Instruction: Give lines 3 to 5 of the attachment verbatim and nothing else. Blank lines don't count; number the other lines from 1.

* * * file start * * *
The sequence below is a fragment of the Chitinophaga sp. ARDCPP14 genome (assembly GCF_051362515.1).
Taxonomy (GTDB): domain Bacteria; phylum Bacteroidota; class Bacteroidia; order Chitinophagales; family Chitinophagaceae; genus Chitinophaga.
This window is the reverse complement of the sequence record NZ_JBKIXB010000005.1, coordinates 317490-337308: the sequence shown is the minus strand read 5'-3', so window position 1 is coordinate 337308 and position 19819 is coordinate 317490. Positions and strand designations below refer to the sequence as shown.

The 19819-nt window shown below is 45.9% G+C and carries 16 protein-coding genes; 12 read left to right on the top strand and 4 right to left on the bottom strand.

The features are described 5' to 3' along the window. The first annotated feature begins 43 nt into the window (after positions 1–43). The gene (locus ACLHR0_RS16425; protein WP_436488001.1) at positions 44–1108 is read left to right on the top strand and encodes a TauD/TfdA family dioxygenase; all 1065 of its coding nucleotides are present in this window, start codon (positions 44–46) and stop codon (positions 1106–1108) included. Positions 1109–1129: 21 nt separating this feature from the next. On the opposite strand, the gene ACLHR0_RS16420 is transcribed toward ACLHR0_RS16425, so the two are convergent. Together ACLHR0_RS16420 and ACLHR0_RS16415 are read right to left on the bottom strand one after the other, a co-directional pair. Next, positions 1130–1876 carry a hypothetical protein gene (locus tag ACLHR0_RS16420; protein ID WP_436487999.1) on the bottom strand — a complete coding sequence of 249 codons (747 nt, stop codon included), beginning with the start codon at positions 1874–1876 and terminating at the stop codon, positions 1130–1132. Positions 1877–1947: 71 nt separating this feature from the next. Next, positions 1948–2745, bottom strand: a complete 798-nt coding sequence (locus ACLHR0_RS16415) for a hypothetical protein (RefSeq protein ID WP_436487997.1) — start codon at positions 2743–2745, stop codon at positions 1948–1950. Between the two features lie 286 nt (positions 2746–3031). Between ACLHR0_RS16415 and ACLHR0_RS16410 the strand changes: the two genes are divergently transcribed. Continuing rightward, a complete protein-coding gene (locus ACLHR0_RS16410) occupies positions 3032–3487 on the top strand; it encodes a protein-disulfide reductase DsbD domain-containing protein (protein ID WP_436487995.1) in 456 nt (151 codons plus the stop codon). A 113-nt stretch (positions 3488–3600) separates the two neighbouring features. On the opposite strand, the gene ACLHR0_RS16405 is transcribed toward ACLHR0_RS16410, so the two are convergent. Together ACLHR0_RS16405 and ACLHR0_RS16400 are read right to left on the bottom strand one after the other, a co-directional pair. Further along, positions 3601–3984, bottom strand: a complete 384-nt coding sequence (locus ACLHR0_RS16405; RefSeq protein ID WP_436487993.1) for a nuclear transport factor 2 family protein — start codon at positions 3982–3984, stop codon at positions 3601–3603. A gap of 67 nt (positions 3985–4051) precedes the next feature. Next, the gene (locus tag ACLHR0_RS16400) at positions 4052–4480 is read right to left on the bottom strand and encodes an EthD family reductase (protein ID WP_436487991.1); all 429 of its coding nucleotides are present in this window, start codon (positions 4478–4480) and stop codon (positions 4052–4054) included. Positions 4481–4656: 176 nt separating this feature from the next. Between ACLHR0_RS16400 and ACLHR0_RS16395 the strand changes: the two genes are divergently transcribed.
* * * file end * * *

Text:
This window is the reverse complement of the sequence record NZ_JBKIXB010000005.1, coordinates 317490-337308: the sequence shown is the minus strand read 5'-3', so window position 1 is coordinate 337308 and position 19819 is coordinate 317490. Positions and strand designations below refer to the sequence as shown.

The 19819-nt window shown below is 45.9% G+C and carries 16 protein-coding genes; 12 read left to right on the top strand and 4 right to left on the bottom strand.

The features are described 5' to 3' along the window. The first annotated feature begins 43 nt into the window (after positions 1–43). The gene (locus ACLHR0_RS16425; protein WP_436488001.1) at positions 44–1108 is read left to right on the top strand and encodes a TauD/TfdA family dioxygenase; all 1065 of its coding nucleotides are present in this window, start codon (positions 44–46) and stop codon (positions 1106–1108) included. Positions 1109–1129: 21 nt separating this feature from the next. On the opposite strand, the gene ACLHR0_RS16420 is transcribed toward ACLHR0_RS16425, so the two are convergent. Together ACLHR0_RS16420 and ACLHR0_RS16415 are read right to left on the bottom strand one after the other, a co-directional pair. Next, positions 1130–1876 carry a hypothetical protein gene (locus tag ACLHR0_RS16420; protein ID WP_436487999.1) on the bottom strand — a complete coding sequence of 249 codons (747 nt, stop codon included), beginning with the start codon at positions 1874–1876 and terminating at the stop codon, positions 1130–1132. Positions 1877–1947: 71 nt separating this feature from the next. Next, positions 1948–2745, bottom strand: a complete 798-nt coding sequence (locus ACLHR0_RS16415) for a hypothetical protein (RefSeq protein ID WP_436487997.1) — start codon at positions 2743–2745, stop codon at positions 1948–1950. Between the two features lie 286 nt (positions 2746–3031). Between ACLHR0_RS16415 and ACLHR0_RS16410 the strand changes: the two genes are divergently transcribed. Continuing rightward, a complete protein-coding gene (locus ACLHR0_RS16410) occupies positions 3032–3487 on the top strand; it encodes a protein-disulfide reductase DsbD domain-containing protein (protein ID WP_436487995.1) in 456 nt (151 codons plus the stop codon). A 113-nt stretch (positions 3488–3600) separates the two neighbouring features. On the opposite strand, the gene ACLHR0_RS16405 is transcribed toward ACLHR0_RS16410, so the two are convergent. Together ACLHR0_RS16405 and ACLHR0_RS16400 are read right to left on the bottom strand one after the other, a co-directional pair. Further along, positions 3601–3984, bottom strand: a complete 384-nt coding sequence (locus ACLHR0_RS16405; RefSeq protein ID WP_436487993.1) for a nuclear transport factor 2 family protein — start codon at positions 3982–3984, stop codon at positions 3601–3603. A gap of 67 nt (positions 3985–4051) precedes the next feature. Next, the gene (locus tag ACLHR0_RS16400) at positions 4052–4480 is read right to left on the bottom strand and encodes an EthD family reductase (protein ID WP_436487991.1); all 429 of its coding nucleotides are present in this window, start codon (positions 4478–4480) and stop codon (positions 4052–4054) included. Positions 4481–4656: 176 nt separating this feature from the next. Between ACLHR0_RS16400 and ACLHR0_RS16395 the strand changes: the two genes are divergently transcribed.